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Am J Clin Nutr. 2004 Sep;80(3):560-8.

Dieting and the development of eating disorders in obese women: results of a randomized controlled trial.

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  • 1Department of Psychiatry, Weight and Eating Disorders Program, University of Pennsylvania School of Medicine, 3535 Market Street, Philadelphia, PA 19104, USA.



Some investigators fear that dieting may precipitate binge eating and other adverse behavioral consequences.


The objective of the study was to examine whether dieting would elicit binge eating and mood disturbance in individuals free of these complications before treatment.


A total of 123 obese women were randomly assigned to 1) a 1000 kcal/d diet that included 4 servings/d of a liquid meal replacement (MR); 2) a 1200-1500 kcal/d balanced deficit diet (BDD) of conventional foods; or 3) a nondieting (ND) approach that discouraged energy restriction. All women attended weekly group sessions for 20 wk and biweekly sessions from week 20 to week 40.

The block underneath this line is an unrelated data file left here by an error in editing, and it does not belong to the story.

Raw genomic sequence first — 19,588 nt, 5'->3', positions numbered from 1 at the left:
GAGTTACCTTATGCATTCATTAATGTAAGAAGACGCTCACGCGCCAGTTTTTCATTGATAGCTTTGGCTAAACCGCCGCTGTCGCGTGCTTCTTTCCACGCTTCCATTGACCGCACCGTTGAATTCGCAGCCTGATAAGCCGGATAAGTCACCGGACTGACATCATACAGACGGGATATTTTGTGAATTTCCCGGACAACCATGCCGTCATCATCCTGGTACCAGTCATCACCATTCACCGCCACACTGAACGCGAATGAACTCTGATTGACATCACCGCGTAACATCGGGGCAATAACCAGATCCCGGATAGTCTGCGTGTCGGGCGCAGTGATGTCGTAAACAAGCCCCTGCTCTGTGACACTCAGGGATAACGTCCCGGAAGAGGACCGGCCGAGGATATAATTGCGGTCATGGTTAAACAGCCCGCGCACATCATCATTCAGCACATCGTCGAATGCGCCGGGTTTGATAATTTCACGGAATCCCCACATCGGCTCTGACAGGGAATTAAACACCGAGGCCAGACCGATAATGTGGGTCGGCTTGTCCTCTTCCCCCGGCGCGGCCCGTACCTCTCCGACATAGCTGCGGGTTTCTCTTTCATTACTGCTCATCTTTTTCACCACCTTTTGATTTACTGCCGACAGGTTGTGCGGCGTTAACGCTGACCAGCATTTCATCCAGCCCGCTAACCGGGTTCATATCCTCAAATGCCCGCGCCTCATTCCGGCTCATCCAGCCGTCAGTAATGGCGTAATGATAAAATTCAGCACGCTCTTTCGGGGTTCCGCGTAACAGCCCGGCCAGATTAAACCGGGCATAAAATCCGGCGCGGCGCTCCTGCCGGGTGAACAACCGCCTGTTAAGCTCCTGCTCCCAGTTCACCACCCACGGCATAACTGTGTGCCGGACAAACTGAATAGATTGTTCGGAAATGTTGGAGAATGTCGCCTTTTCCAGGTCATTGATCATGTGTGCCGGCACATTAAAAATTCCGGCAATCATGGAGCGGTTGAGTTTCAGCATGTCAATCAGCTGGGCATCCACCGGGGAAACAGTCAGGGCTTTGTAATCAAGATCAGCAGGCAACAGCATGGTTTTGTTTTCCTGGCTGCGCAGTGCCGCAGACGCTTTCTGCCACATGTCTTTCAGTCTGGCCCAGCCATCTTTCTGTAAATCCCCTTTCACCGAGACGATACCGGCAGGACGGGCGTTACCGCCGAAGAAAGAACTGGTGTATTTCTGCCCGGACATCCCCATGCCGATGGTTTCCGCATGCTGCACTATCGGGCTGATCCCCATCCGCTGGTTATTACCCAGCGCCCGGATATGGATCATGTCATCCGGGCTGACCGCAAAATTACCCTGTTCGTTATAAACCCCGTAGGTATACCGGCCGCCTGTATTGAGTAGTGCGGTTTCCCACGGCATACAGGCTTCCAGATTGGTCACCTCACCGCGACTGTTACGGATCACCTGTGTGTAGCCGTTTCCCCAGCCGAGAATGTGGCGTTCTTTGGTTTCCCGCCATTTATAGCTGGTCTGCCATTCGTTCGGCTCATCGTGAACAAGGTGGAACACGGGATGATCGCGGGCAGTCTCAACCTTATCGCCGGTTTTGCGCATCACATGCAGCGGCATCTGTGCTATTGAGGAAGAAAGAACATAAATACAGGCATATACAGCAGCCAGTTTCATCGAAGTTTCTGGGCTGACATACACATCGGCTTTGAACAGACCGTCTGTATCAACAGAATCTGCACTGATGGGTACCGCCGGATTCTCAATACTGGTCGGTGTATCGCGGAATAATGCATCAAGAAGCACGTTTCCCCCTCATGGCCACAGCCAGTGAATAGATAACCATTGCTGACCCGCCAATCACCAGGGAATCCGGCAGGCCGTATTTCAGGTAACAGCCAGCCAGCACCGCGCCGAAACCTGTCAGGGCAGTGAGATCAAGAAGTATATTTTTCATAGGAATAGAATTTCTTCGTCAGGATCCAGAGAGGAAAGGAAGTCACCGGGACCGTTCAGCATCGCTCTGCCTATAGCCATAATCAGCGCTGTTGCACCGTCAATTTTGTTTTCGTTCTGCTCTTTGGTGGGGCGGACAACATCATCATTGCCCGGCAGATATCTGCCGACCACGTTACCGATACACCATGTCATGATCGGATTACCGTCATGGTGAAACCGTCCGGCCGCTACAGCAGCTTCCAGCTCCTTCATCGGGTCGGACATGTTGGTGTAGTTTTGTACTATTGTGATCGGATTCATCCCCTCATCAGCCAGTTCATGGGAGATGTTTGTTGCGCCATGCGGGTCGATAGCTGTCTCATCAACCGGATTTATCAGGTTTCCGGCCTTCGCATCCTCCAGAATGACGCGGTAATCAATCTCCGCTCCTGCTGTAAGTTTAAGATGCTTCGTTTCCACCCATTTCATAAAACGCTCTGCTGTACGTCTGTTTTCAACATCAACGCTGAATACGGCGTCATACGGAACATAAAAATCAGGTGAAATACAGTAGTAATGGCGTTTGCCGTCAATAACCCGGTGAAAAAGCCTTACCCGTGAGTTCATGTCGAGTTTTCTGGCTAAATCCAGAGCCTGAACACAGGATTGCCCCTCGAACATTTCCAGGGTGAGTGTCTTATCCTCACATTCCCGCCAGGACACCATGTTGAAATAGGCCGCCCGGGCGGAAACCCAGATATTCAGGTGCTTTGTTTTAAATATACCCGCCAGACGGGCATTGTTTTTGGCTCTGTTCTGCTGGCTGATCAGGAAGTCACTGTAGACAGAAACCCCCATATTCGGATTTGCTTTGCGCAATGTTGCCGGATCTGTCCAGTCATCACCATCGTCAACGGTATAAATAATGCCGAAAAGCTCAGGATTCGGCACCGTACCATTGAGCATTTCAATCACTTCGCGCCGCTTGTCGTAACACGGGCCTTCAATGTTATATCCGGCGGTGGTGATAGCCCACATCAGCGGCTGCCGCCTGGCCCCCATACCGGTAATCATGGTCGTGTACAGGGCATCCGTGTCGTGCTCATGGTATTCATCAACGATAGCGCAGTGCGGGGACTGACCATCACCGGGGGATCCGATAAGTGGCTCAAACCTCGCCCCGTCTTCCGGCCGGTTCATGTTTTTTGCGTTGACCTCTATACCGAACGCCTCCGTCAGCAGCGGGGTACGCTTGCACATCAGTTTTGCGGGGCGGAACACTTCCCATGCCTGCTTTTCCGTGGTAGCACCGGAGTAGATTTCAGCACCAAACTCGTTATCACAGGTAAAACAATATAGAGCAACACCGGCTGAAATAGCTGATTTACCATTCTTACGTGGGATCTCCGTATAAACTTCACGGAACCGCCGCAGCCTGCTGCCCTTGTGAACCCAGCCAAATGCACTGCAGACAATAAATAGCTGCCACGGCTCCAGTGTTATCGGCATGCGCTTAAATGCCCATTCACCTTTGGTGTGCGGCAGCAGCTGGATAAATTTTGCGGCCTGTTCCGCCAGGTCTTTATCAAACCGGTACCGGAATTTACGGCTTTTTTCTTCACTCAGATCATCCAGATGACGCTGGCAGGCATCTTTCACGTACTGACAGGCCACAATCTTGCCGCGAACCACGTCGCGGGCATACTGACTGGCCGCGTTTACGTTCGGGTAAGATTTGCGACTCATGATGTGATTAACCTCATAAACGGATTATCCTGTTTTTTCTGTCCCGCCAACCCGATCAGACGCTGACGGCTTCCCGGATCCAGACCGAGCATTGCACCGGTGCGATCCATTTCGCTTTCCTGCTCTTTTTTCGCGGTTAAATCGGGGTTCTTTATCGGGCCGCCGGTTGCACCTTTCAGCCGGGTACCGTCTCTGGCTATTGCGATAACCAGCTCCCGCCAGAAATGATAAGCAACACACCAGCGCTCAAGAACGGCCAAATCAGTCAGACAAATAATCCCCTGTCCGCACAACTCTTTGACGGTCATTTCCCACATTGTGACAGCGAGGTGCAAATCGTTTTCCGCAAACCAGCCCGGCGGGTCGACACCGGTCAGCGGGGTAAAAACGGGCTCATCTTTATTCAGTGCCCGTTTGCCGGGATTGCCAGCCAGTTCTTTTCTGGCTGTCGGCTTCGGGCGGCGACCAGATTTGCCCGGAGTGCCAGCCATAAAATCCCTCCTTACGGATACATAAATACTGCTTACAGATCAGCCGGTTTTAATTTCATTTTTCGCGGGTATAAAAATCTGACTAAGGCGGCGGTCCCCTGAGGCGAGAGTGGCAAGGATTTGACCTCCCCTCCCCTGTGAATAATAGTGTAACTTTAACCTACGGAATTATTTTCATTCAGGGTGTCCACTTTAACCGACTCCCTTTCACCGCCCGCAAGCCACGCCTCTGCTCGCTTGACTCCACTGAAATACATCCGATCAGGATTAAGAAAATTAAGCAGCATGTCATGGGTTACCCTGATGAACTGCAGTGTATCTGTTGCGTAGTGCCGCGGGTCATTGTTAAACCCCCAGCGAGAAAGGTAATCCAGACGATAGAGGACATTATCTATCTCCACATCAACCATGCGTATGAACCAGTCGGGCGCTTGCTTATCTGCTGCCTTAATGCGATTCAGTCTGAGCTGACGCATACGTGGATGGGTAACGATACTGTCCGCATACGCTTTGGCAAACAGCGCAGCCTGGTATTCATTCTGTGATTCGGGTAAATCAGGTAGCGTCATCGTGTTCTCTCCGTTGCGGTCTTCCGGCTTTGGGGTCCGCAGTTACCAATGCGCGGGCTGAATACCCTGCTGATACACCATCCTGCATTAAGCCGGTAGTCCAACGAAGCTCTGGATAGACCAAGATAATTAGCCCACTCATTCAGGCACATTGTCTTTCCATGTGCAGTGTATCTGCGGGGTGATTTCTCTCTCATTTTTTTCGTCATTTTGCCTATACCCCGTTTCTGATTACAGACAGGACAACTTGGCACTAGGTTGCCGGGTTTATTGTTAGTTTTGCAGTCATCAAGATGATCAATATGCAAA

At week 20, participants in the MR, BDD, and ND groups lost 12.1 +/- 6.7%, 7.8 +/- 6.0%, and 0.1 +/- 2.4% of initial weight, respectively (P < 0.001). During the first 20 wk, there were no significant differences among groups in the number of persons who had objective binge episodes or in reports of hunger or dietary disinhibition. Symptoms of depression decreased significantly more (P < 0.001) in the MR and BDD groups than in ND participants. At week 28, significantly more (P < 0.003) cases of binge eating were observed in MR participants than in the 2 other groups. No differences, however, were observed between groups at weeks 40 or 65 (a follow-up visit). At no time did any participant meet criteria for binge-eating disorder.


Concerns about possible adverse behavioral consequences of dieting should not dissuade primary care providers from recommending modest energy restriction to obese individuals.

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